Review – Avengers: Infinity War

Director James Cameron said in a recent interview that he hopes “we’ll start getting Avenger fatigue here pretty soon.” After seeing Avengers: Infinity War, I couldn’t disagree more.

Infinity War captures the feel of those massive comic book crossover events that unfold across multiple issues of multiple titles. Having watched these heroes’ individual stories unfold, seeing The Avengers and Guardians of the Galaxy meet for the first time feels epic. With 10 years of history with these characters, the strong emotional bond I have to them adds massive stakes to their battle to save the universe from Thanos (Josh Brolin). And, perhaps most impressively, after 19 films in the Marvel Cinematic Universe, directors Anthony and Joe Russo managed to make the threat feel larger and more perilous than ever before.

There’s a moment in the film where Thor (Chris Hemsworth) is telling Rocket (Bradley Cooper) that, after over a thousand years of existence and several thousand epic battles, he’s convinced fate has kept him alive in order to defeat Thanos. Rocket asks Thor if he’s considered that he could be wrong; that this time he’ll lose. This possibility rattles Thor. It’s one he can’t bear to contemplate. But it is the central question at the heart of Infinity War: victory has always been a foregone conclusion, but what if this time our heroes are finally outmatched?

The plot is fairly straightforward. Thanos, the puppet master behind the events in The Avengers and father to Guardians of the Galaxy’s Gamora (Zoe Saldana) and Nebula (Karen Gillan) is traveling around the universe searching for six Infinity Stones, which, when wielded together, will allow him to wipe out half of all planets’ populations; a move he believes will save civilizations from overpopulation and the depletion of natural resources. Two of the stones are on Earth. The rest are spread across the galaxy. Our various heroes must team up in order to keep Thanos from acquiring all six stones. However, each stone he acquires makes him exponentially more powerful.

The Russos proved in Captain America: Civil War that they are adept at handling larger ensemble films with epic battle sequences where the individual characters aren’t lost in the shuffle. Infinity War is a much more ambitious undertaking, but once again they expertly interweave the various characters and plotlines.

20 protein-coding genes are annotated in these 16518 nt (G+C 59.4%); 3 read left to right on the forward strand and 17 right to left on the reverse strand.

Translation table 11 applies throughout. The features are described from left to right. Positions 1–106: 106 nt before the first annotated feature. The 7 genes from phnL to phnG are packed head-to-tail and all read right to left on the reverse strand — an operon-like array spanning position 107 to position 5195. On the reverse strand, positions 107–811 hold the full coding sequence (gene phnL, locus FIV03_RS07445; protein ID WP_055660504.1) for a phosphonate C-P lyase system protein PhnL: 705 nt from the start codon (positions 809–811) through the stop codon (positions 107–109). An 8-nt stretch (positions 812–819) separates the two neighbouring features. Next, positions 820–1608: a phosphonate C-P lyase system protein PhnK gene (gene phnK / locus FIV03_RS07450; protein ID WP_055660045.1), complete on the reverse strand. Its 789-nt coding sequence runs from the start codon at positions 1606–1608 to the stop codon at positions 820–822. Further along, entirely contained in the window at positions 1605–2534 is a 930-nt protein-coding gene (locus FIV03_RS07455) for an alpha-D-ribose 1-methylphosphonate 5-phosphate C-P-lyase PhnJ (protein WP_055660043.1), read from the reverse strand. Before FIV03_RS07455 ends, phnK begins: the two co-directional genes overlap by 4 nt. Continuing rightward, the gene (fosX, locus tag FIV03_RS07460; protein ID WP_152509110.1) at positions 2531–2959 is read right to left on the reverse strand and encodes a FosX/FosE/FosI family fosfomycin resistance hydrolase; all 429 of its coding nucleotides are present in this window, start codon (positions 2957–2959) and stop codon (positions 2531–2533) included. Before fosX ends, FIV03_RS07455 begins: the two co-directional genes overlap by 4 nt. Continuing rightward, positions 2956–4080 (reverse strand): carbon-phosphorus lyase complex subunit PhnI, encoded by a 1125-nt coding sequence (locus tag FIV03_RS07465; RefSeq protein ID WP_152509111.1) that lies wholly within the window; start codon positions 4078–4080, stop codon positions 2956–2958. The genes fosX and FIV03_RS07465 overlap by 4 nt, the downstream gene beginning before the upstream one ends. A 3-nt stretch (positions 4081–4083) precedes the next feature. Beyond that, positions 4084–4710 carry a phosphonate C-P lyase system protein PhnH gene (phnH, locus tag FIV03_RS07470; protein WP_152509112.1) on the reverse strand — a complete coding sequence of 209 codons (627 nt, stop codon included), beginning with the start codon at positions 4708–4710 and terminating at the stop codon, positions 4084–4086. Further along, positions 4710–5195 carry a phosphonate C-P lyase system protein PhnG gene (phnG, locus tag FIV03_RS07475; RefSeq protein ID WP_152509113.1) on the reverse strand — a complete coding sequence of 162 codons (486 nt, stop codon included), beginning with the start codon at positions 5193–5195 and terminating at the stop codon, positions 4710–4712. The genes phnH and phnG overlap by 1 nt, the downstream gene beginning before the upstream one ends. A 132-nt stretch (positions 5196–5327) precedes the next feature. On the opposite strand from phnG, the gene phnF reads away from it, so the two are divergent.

Most impressively, the characters’ individual voices are kept intact. One thing that always bothered me about The Avengers is that Joss Whedon had all of the characters firing off Tony Stark-esque (Robert Downey, Jr.) zingers. But, in this film, Tony Stark’s humor feels different from Peter Parker’s (Tom Holland) or Peter Quill’s (Chris Pratt) or Dr. Strange’s (Benedict Cumberbatch). There is also new comedic gold to be mined from the pairings of characters who have never met before, like Starlord and Thor.

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The characters’ motivations also all feel quite different as well. For Gamora and Drax (Dave Bautista), this is personal. Dr. Strange is primarily concerned with protecting the Time Stone, which he discovered and swore to protect in his standalone film. Vision (Paul Bettany) has the Mind Stone embedded in his forehead and is wrestling with the idea of destroying it (and himself in the process) in order to keep Thanos from obtaining it. The other heroes have less personal stakes, but are still motivated to save the universe.

The action scenes are all expertly shot and are fun to watch unfold. The battle at Wakanda, in particular, is a joy to watch. But all of the action scenes feel unique, visceral and satisfying.

The CGI, for the most part, is also well done. Thanos looks great. The various cosmic locales are vibrant and distinct. Elements like Dr. Strange’s cape or Iron Man’s suits are seamlessly woven into the film.

The one notable exception is Thanos’ loyal soldier, Proxima Midnight (Carrie Coon). Proxima Midnight is rendered surprisingly flat and lifelessly. She looks out of place in this film – like a rushed NPC from a video game that wandered into the movie. What’s baffling is there seems to be no reason the character couldn’t have just been played by a live action actor in pale blue makeup.

There are a few other minor quibbles I have with the film, but they are difficult to discuss without delving into spoilers. It also feels fair to warn you that some of you may find Infinity War’s dark tone off-putting; though personally I enjoyed it (and thought it was balanced by the genuine humor in the film).

Overall, I’m incredibly impressed by this ambitious, epic sage. If Marvel can continue to deliver at this level, I don’t think any of us will be feeling “Avenger fatigue” for a very long time.

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Written by Joel Murphy. He loves pugs, hates Jimmy Fallon and has an irrational fear of robots. You can contact Joel at murphyslaw@hobotrashcan.com

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